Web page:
The political establishment’s newfound concern for equality is clearly framed by whose equality is politically advantageous for them to champion. Only last week, actor and member of the Traveller community John Connors appeared on the Late Late Show and eviscerated Ryan Tubridy for his denial of the racism that exists against Travellers in Ireland. As recently as last December Fine Gael councillor Josepha Madigan published a leaflet in which she argued that building Traveller accommodation in south Dublin would be “a waste of valuable resources”. In 2013 Fianna Fáil Councillor Seán McEniff said that Travellers should leave in isolation from settled people. He was supported by his Fine Gael colleague Eugene Dolan who went on record as saying, “They can be sent to Spike Island for all I care.”
Anti Traveller racism runs deep in Ireland, and for years the establishment parties have exploited it and pandered to it in local areas. In addition, the policies pursued by successive governments have done nothing to ensure that Travellers have access to decent accommodation and Travellers remain among the most marginalised communities in the state. It is risible for the liberal political and media establishment to speak of progress and equality in Ireland while we systematically exclude and oppress swathes of our people.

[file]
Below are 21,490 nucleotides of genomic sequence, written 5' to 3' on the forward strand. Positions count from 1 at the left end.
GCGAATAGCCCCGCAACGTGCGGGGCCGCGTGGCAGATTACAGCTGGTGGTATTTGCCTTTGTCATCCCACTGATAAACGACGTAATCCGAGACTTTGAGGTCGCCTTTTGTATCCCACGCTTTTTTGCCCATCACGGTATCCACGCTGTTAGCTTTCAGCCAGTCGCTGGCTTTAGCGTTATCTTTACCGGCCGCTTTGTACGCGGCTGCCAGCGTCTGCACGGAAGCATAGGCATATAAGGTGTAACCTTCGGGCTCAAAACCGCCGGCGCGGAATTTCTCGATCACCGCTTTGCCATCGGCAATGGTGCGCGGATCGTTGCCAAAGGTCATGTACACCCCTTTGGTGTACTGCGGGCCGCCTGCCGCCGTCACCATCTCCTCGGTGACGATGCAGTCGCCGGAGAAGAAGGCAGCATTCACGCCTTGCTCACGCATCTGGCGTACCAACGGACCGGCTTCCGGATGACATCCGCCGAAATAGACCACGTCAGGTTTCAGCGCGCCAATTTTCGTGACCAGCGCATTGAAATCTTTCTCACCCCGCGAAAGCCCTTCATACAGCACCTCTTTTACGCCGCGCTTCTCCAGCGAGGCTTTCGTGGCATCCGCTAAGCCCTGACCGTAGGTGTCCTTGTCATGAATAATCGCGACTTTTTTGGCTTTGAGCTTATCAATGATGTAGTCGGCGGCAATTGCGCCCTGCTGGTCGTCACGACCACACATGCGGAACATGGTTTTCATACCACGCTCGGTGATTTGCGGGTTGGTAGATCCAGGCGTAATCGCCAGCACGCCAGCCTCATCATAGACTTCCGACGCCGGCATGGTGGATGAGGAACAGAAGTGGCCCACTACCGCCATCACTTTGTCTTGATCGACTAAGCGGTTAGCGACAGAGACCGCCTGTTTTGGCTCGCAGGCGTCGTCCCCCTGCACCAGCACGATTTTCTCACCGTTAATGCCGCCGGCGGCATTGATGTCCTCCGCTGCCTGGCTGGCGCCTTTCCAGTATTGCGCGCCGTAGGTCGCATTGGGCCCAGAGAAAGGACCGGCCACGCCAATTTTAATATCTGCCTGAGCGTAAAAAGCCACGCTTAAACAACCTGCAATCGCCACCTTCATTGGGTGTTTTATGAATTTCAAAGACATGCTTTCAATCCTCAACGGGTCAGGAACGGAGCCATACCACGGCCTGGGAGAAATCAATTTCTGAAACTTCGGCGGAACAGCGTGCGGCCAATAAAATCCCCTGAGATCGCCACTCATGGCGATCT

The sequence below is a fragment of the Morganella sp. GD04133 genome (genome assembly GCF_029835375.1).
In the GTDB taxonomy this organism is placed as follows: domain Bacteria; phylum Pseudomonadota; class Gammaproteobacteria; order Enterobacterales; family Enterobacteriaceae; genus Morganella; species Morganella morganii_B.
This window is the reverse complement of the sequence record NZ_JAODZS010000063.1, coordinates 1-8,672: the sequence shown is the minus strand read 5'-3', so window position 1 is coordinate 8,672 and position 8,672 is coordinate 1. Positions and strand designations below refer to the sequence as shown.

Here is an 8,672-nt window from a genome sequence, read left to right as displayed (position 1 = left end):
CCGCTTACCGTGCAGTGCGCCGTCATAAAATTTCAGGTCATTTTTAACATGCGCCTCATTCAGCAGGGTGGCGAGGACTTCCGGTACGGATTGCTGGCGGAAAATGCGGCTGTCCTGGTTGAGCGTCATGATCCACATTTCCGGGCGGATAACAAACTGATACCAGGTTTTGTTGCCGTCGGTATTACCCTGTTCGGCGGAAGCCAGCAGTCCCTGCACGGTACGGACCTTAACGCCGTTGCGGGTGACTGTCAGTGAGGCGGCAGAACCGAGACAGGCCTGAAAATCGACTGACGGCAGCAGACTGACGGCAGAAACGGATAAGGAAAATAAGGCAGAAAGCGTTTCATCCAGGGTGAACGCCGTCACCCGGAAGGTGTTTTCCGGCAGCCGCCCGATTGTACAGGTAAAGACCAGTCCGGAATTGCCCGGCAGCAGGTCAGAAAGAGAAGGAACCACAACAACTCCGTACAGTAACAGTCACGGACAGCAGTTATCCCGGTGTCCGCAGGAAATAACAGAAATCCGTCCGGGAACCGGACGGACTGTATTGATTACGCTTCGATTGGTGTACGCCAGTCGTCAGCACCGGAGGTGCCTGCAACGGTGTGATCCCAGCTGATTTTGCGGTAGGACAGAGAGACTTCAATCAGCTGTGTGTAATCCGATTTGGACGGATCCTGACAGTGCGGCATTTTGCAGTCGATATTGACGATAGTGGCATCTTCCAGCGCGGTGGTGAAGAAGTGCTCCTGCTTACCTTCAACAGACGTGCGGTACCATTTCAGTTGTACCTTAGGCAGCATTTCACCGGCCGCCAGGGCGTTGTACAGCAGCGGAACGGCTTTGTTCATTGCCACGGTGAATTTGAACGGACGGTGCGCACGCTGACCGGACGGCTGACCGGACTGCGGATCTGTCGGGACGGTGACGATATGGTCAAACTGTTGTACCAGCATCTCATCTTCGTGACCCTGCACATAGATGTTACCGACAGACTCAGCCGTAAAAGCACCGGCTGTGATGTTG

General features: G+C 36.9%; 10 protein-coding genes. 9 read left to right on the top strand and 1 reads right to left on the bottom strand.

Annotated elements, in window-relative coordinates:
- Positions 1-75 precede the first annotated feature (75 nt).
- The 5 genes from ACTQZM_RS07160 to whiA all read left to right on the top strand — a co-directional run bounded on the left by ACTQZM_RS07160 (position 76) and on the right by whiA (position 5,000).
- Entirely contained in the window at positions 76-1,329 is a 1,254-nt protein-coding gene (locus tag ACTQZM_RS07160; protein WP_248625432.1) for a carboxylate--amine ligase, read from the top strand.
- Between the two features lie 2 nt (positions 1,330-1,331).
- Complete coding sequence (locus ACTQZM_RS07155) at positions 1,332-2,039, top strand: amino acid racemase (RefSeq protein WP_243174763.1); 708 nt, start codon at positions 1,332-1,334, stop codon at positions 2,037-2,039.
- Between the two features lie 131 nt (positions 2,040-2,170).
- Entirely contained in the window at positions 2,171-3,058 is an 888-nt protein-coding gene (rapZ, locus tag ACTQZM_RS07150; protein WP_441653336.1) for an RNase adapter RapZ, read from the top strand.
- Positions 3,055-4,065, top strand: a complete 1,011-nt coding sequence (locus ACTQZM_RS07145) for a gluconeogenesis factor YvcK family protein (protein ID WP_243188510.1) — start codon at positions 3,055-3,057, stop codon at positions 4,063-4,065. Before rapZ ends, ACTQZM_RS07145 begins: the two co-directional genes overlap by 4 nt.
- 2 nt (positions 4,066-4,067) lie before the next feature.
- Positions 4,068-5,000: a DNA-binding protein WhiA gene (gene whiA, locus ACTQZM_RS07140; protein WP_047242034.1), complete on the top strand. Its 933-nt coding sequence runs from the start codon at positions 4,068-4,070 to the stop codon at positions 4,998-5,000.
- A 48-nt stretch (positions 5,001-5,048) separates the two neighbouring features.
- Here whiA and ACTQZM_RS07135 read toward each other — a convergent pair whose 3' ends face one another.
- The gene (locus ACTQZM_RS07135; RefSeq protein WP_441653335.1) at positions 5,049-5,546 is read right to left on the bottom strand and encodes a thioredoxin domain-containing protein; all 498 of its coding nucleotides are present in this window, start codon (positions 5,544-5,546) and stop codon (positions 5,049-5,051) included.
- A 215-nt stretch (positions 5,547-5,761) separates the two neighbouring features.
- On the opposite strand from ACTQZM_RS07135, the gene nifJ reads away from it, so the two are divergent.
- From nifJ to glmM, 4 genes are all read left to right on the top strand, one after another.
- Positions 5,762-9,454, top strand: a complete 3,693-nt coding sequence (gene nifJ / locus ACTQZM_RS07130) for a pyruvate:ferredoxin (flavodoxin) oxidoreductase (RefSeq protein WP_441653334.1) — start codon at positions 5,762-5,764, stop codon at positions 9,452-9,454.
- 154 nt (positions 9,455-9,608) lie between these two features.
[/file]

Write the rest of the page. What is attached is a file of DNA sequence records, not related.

Claims of major progress in the sphere of LGBTQ equality are particularly grating to members of that community who still face oppression and exclusion on a daily basis.
Much has been made of the Transgender Recognition Bill enacted into law last year, which grants legal recognition to gender identity based on self-declaration. The new law, for example, excludes nonbinary people, intersex people and any trans people under the age of 18 from the right to selfdeclare their gender identity. 16 and 17 year olds can only have their trans identity legally recognised with a court order and testimony from a qualified medical practitioner. There are still no provisions at all to recognise the identities of any trans people under the age of 16 in any form.
The most obvious reply to this line of criticism is that it does a disservice to the cause for LGBTQ liberation if progress is simply met with cynicism. It goes without saying that any step forward in legal rights for the queer community is welcome. But we must be wary of self-congratulatory narratives about progress when many queer people are still being left behind.
While there are still queers abused in the streets, while there are still trans people forced to live with an incorrect legal identity, while we still send women overseas to access abortion, this is not a country to be proud of. While we allow our establishment to claim equality as part of their political legacy, we reproduce a narrative that papers over and obscures the appalling realities of inequality and oppression in Ireland.
We can only build a movement that challenges and defeats oppression when we recognise the full extent of it and how deep it runs.